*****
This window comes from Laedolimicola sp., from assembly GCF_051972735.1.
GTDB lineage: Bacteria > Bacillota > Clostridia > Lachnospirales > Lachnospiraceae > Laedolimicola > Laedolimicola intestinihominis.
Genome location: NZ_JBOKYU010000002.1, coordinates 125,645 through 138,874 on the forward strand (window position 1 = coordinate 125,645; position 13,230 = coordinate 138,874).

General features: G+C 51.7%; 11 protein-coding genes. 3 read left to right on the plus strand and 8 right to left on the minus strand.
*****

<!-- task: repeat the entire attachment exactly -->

This window comes from Laedolimicola sp., from assembly GCF_051972735.1.
GTDB lineage: Bacteria > Bacillota > Clostridia > Lachnospirales > Lachnospiraceae > Laedolimicola > Laedolimicola intestinihominis.
Genome location: NZ_JBOKYU010000002.1, coordinates 125,645 through 138,874 on the forward strand (window position 1 = coordinate 125,645; position 13,230 = coordinate 138,874).

General features: G+C 51.7%; 11 protein-coding genes. 3 read left to right on the plus strand and 8 right to left on the minus strand.